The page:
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Hammond clone anyone?

For general discussion related FlowStone

Hammond clone anyone?

Postby HughBanton » Wed Aug 30, 2017 11:07 am

Having a brief mental pause from my current project (see 'Additive Organ Pipes') and I'm starting to wonder about the next one, as you do. (We'll be into those long winter nights before we know it) :D

I want to tackle the Hammond Organ / Compton Organ principle, both of which I have years of experience with in their hardware forms, so I reckon I might improve on them. Whereas I knew at the outset exactly how to approach my pipe-organ project I'm struggling a bit with the architecture this time around. Can anyone help?

All of the 'clone-wheel' keyboards (Roland / Nord / Hammond etc) invariably point out that they continuously run 96 (or whatever) tone-wheel-type oscillators (=sine-ish), and then the keying and harmonic drawbar settings control their relative output levels. Which is exactly what happens in a real Hammond, so no surprise.

How would I do that in Flowstone? I'm confident of being able to produce a level-control array from the keyboard & drawbars (once I've given it some thought anyway ...!), but the only way I know to produce oscillators is via a poly stream that starts with MIDI. Whereas this time I need them to run all the time. Meanwhile my keyboard / drawbar section will indeed begin at MIDI_In.

And then once I have said 96 oscillators running, how do I index control of their outputs from my hypothetical contol array?

Anyone ever looked at anything like this? (And apologies in advance if I'm being dumb!)
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Re: Hammond clone anyone?

Postby Spogg » Wed Aug 30, 2017 2:58 pm

Sounds like a great project idea Hugh.

I don’t really see why you need 91 oscillators all running simultaneously though, especially since they would need to operate in Blue (mono) mode.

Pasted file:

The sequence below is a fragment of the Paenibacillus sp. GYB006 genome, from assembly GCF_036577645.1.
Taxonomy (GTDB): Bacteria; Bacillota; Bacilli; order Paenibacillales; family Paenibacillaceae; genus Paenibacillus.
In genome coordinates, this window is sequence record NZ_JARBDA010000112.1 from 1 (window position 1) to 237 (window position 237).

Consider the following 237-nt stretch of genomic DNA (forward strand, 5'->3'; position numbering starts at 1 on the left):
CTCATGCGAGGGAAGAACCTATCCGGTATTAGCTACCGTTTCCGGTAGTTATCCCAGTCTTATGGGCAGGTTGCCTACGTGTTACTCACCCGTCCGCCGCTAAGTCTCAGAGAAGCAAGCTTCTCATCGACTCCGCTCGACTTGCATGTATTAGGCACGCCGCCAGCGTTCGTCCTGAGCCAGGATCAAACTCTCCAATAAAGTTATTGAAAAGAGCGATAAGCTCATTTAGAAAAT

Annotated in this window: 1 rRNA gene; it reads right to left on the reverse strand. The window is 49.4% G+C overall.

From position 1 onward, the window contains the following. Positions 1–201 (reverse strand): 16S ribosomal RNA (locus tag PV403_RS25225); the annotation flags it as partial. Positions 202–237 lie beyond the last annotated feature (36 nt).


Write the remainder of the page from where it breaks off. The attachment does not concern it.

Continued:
If you have poly oscillators, one for each drawbar, then you have 9 oscillators per note and the CPU will only increase in multiples of 4 notes (due to SSE assignment by Flowstone). If you had 91 oscillators running continuously, one for each frequency, that’s a constant 91 oscillators. With the poly method it would need 9 per key x10 if you held 10 keys down (one key per finger, assuming you’re not Russ Conway). That is 90 oscillator instances BUT they are divided amongst the 4 SSE channels so the CPU usage would effectively be equivalent to about 23 oscillators maximum.

The alternative might be to have groups of 4 oscillators in mono and use pack/unpack modules which would then utilise all 4 channels. This would lead to possible difficulties with the MIDI side of things, triggering voices and envelopes etc. You can convert mono to poly but then the CPU would get burned out in the process.

If you want to accurately model crosstalk between adjacent wheel pickups, and indeed inside the loom, then things would get even more intense. My view is that crosstalk would be masked by the actual tones so that may not be an issue. I guess you could trigger a "beehive" sample for the loom thing.

The key is to experiment with different methods and decide which is easier to get similar sounding results, with a keen eye on the CPU usage.

Your idea is fascinating and I’m looking forward to seeing how you get on!

Good luck

Spogg
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Re: Hammond clone anyone?

Postby HughBanton » Thu Aug 31, 2017 10:33 am

I'm still strongly of the opinion that the multiple continuous-oscillator method is the elegant way to tackle an additive organ like Hammond or Compton. (It's always possible that FS doesn't easily configure to do this - shock!)

91 tone wheels - yes, that's the number that Hammond used for decades, I gather there were 5 blank ones just for mechanical balancing (presumably without coils & magnets), how quaint! 96 notes, 8 octaves, would obviously be preferable.